This is the second WPS product. Initially considered a failed project, it seems to have warmed with time's passing. It has a funerary feel to me; the cast stainless steel ear, lined with dog's hair, painted with Glyptal, faint ivy patterning in corroded copper and tin, emanates sounds at once organic and mechanical issuing from it's hairy ear/throat.
A single large, unmarked knob hopefully invites you to turn it, which tunes across a brief portion of a commercial/military short wave band. During daylight hours, essentially nothing will be heard but weak static. Bored, ignored and abandoned, when the sun goes down, affecting upper-atmospheric radio conditions, a disturbing mixture of radioteletype, weather station images, and international proselytizers blur into an auditory hallucination.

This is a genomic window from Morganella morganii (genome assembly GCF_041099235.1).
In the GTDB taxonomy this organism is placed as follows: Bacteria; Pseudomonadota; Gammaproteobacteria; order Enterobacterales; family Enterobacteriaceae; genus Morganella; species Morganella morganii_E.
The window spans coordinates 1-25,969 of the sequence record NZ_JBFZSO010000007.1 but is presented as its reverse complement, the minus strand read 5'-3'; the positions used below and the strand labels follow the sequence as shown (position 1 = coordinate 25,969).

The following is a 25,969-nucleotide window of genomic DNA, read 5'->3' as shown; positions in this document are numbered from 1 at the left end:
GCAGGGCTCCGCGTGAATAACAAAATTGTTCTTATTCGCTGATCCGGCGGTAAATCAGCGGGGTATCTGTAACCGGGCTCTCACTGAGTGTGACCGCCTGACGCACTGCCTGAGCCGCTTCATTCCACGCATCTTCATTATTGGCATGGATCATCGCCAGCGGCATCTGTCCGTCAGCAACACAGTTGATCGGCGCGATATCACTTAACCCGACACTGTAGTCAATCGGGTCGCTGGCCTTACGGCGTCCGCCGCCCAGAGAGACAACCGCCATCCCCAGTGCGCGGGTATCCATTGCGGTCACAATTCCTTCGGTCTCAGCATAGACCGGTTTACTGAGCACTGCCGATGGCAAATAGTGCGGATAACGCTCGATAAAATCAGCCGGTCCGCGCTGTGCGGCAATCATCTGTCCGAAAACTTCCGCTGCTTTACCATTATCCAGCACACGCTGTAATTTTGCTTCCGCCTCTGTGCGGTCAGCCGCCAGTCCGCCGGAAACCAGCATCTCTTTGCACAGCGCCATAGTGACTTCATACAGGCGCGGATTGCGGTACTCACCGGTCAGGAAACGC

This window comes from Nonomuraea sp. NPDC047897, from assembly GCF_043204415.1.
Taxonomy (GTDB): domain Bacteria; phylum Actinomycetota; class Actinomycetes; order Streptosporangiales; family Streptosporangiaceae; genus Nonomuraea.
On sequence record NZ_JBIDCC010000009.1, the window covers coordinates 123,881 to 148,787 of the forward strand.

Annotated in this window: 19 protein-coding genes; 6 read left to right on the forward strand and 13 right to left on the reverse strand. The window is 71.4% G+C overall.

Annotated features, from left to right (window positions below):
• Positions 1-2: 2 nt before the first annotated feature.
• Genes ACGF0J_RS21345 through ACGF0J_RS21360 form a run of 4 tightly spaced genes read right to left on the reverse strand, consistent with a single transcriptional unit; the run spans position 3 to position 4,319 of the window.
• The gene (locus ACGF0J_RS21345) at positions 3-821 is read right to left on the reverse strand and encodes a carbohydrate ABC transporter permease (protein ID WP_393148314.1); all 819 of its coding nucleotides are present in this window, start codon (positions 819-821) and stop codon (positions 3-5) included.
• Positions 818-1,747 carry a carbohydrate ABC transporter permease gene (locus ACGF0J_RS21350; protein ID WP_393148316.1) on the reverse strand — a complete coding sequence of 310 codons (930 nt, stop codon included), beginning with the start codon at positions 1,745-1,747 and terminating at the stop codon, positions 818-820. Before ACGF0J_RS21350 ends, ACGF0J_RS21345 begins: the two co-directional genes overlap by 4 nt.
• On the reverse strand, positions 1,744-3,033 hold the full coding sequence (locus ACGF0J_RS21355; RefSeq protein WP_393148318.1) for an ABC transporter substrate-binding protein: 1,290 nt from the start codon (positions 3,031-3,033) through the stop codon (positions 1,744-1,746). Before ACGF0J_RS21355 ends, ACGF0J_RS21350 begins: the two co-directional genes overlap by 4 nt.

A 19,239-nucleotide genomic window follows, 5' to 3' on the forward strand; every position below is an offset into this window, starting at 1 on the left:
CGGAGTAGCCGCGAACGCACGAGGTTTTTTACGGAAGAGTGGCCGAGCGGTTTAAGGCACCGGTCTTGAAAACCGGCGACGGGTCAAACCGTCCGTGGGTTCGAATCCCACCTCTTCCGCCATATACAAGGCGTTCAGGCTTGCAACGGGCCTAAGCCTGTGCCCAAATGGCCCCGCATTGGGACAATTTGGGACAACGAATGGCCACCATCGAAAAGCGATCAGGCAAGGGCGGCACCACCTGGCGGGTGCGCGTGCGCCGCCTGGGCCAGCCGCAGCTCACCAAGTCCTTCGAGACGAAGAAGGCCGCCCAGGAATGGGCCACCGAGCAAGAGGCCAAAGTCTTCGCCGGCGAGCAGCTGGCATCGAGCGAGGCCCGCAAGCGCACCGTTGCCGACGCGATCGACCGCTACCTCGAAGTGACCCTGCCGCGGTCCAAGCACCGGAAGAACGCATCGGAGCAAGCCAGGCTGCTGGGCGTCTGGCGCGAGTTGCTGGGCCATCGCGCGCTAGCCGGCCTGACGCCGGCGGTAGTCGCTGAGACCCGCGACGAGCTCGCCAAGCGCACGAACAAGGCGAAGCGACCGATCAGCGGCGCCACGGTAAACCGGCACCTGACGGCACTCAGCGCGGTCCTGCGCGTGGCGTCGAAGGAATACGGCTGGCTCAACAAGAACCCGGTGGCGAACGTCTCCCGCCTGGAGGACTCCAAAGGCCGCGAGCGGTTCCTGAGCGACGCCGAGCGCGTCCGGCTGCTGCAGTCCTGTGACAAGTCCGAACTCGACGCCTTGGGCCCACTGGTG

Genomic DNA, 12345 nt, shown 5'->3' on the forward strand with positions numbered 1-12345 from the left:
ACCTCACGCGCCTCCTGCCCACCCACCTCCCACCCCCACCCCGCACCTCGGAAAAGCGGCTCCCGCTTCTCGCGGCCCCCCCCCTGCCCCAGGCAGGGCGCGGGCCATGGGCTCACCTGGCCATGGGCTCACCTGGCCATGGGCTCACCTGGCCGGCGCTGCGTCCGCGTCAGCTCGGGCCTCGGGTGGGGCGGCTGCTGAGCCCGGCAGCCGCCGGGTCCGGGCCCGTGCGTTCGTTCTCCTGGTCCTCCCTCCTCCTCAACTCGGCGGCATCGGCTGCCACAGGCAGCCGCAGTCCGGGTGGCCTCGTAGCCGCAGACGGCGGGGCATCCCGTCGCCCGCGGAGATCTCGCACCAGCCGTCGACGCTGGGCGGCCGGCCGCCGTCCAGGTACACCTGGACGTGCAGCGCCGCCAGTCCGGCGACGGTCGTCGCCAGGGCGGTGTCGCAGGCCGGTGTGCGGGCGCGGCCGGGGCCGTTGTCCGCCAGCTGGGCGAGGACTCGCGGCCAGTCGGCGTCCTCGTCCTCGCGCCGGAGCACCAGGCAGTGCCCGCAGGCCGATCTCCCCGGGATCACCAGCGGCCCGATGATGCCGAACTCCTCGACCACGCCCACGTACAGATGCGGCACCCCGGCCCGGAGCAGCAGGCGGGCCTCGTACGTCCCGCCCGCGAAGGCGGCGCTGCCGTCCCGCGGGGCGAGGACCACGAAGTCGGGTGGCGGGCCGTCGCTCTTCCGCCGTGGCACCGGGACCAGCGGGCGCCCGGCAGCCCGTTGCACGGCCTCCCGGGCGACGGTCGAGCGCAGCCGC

Within an old oak instrument box (a Hewlett-Packard Attenuator) is a small regenerative radio receiver. On the rear are controls for radio sensitivity, a combination volume/power switch, and the antenna jack. No real skill is needed to operate; the rear controls are adjusted for a compelling but not-too-loud sound. The provided antenna, a dozen feet of old-fashioned rubber test lead, can be simply tucked under a rug or along a wall. It consumes nearly no (5 watts) power.
The Model 17 is best left turned on and tucked into a corner; it will come alive at night, audible when passed by in a darkened room.
Mixed media (wood, copper-clad fiberglass, cast
stainless steel, dog's hair, electronic components), 10"h x 6"w x
10"d, approx. 6 lb.